Reasons for Using Leave. FMLA-Public Health Emergency Leave can be used when an employee is unable to work, including telework, due to caring for the employee’s son or daughter under age 18 (as defined in the FMLA), if the son or daughter’s school or place of child care has been closed, or the child care provider is unavailable. This must be the result of a COVID-19 related emergency declared by a Federal, State, or local authority. In addition, the employee must certify that no other suitable person is available to care for the child during the period of requested leave, and, in the case of a child ages 15-17, that care during daylight hours is needed due to special circumstances identified by the employee requiring care. See Workplace Closures, Furloughs, Schedule Reductions below for further information.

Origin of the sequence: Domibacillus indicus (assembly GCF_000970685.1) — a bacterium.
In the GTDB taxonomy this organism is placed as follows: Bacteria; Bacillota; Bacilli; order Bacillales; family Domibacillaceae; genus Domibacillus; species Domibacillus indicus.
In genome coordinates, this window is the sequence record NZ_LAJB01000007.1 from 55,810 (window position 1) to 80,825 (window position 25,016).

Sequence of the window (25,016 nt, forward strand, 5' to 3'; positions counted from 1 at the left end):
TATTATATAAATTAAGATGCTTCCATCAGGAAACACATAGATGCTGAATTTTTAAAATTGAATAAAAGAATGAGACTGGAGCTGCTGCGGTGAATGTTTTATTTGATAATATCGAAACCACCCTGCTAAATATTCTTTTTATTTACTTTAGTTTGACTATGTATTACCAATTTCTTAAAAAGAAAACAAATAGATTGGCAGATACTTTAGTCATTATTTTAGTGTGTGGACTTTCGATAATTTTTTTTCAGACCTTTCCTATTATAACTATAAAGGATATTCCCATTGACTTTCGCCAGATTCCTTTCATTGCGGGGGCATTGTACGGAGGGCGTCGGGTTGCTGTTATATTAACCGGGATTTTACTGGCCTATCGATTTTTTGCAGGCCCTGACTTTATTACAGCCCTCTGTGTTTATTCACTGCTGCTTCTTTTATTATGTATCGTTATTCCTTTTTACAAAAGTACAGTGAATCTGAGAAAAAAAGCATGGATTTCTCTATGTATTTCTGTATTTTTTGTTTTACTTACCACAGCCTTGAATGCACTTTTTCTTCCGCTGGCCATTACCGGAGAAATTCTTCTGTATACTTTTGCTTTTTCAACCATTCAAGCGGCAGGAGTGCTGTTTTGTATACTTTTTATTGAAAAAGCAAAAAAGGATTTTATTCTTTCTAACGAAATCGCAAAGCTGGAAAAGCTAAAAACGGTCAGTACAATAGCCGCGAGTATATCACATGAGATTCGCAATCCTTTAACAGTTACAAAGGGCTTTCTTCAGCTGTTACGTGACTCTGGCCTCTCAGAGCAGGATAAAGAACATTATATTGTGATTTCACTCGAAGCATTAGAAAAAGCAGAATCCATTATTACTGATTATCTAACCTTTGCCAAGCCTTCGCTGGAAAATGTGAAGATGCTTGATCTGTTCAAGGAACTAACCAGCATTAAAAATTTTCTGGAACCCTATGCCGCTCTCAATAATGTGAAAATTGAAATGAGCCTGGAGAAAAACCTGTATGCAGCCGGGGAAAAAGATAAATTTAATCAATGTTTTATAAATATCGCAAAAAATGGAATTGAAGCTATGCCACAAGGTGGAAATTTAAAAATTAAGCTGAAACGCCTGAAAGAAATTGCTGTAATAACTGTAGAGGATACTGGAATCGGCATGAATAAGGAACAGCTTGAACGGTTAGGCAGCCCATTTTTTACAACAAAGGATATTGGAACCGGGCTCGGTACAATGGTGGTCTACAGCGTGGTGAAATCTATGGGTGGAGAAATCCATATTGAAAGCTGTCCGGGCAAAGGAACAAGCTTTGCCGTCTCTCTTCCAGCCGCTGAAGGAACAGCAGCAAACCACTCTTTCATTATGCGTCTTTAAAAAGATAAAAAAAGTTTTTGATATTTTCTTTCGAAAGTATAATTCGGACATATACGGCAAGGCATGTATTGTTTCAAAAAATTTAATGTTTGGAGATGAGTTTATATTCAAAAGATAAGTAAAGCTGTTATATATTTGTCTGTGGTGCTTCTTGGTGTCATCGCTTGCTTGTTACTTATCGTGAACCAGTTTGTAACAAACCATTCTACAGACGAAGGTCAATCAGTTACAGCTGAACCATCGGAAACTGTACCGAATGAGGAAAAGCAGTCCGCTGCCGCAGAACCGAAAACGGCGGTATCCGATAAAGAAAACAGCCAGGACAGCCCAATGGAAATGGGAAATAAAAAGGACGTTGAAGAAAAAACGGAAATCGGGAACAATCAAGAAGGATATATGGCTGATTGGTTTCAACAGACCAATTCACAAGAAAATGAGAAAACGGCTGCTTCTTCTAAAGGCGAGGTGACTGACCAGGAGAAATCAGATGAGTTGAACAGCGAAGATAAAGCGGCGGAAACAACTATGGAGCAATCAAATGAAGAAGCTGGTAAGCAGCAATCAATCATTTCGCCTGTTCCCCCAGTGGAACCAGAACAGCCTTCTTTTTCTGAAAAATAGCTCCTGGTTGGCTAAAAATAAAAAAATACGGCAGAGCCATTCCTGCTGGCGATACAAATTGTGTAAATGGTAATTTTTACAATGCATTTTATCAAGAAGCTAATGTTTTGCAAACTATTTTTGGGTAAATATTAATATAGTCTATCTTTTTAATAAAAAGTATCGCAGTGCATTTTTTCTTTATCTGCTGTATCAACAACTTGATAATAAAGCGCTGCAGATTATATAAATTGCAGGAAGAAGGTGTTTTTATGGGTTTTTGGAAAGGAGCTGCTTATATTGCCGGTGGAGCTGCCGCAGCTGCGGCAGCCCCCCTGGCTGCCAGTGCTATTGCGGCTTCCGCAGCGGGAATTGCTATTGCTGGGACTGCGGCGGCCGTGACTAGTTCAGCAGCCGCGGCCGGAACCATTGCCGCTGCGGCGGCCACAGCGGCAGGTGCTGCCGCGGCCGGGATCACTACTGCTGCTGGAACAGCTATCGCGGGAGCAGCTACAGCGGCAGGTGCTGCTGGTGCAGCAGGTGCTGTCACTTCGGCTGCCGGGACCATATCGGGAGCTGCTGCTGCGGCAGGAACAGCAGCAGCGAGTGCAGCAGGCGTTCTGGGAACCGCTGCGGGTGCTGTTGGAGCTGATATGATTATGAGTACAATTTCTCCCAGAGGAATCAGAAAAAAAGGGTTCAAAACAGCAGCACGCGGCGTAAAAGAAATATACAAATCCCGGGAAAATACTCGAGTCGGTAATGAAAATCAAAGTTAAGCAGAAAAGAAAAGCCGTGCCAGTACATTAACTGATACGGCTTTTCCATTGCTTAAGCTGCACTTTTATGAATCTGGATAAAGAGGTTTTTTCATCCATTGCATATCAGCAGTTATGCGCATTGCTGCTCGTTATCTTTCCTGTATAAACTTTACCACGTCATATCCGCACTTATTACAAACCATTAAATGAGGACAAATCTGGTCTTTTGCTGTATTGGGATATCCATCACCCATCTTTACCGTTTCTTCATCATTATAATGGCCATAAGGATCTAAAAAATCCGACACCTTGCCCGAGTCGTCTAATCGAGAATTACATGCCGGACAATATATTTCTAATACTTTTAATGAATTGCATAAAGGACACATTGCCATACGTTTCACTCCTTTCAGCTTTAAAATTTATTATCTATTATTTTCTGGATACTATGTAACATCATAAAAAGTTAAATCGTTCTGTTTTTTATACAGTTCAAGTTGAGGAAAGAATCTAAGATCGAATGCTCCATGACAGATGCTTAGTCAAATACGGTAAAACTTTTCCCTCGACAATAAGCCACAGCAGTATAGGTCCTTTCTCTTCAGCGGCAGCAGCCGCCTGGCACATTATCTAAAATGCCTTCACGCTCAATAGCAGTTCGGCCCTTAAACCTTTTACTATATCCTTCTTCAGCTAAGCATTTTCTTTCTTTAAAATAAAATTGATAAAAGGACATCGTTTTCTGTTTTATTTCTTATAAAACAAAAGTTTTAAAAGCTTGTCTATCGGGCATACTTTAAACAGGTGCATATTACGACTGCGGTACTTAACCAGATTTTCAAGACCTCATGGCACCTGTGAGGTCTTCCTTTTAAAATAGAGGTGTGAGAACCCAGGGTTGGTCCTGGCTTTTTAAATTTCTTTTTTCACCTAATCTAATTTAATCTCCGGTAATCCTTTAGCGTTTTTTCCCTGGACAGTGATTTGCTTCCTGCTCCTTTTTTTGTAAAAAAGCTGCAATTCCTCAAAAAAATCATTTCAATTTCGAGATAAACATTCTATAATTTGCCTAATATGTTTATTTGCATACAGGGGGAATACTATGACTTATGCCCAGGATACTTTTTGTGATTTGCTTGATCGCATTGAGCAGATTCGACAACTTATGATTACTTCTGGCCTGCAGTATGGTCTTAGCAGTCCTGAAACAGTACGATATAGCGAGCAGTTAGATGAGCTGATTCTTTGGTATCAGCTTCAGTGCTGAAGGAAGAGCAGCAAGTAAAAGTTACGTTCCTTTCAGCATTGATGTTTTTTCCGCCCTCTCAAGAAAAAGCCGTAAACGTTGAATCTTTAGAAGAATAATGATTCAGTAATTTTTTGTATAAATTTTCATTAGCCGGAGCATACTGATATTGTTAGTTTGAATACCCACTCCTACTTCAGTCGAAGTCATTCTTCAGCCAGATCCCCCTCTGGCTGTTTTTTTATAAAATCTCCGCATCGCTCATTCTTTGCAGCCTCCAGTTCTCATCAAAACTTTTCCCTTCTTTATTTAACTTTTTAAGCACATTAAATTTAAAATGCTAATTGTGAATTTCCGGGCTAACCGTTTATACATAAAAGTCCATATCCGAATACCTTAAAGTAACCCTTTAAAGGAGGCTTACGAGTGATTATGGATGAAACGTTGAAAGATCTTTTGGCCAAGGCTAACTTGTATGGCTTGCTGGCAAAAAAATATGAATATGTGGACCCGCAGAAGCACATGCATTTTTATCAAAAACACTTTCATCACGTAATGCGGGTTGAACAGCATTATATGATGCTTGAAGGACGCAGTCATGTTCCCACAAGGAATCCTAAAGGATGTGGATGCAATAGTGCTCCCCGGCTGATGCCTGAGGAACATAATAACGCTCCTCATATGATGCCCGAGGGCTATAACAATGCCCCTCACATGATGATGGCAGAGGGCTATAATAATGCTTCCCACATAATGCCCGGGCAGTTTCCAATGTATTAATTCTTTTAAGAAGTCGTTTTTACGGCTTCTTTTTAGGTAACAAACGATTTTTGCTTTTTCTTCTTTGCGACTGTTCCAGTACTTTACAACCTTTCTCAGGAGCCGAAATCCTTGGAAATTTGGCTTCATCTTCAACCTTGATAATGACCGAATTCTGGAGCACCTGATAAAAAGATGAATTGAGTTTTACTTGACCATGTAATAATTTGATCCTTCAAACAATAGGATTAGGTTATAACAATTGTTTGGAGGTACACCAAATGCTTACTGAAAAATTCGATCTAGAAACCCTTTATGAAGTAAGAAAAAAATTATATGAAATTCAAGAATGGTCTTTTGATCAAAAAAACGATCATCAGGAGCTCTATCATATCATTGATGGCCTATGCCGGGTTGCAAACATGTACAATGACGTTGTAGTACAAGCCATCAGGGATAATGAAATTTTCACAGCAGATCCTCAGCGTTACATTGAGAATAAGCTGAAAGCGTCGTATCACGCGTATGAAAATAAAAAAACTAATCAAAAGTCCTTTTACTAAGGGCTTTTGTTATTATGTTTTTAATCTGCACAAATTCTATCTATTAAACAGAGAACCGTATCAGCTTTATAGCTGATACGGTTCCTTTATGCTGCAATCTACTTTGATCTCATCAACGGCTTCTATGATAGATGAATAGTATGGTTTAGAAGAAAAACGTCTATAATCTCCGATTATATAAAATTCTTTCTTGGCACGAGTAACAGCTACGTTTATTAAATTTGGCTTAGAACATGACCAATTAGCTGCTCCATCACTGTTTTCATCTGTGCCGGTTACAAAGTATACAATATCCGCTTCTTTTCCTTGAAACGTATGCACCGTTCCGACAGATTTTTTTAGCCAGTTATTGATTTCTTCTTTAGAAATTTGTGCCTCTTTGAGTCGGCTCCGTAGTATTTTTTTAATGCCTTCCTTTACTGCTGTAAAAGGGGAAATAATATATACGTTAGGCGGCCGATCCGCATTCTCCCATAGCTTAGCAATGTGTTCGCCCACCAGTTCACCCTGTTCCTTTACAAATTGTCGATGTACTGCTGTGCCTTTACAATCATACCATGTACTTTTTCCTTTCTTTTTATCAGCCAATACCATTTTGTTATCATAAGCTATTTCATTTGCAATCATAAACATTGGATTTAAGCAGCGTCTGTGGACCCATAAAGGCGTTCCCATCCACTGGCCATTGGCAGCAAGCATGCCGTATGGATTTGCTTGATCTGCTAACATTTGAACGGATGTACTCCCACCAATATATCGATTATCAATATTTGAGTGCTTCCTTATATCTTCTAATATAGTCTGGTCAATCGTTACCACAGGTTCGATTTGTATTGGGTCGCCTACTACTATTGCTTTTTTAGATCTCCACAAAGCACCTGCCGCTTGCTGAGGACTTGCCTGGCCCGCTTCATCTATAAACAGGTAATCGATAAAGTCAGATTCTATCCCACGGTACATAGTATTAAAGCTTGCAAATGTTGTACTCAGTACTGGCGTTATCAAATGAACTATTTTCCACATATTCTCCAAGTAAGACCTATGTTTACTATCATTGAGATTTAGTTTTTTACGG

Amount and Usage of Leave. All employees will be entitled to twelve (12) workweeks of leave, including the initial two weeks of EPSL or other paid leave. The remaining ten (10) weeks will be paid as set forth below in the “Pay Rate” portion of this policy.

FMLA-Public Health Emergency Leave may be used only on a continuous basis, not intermittently or on a reduced schedule basis. Once an employee returns to work, if he/she has not exhausted the full entitlement, the balance can be used at a later time for another qualifying reason. [OPTIONAL: Employers can elect to allow intermittent/reduced schedule usage and may set the increment. Employers also can elect to allow a combination of telework and intermittent usage.]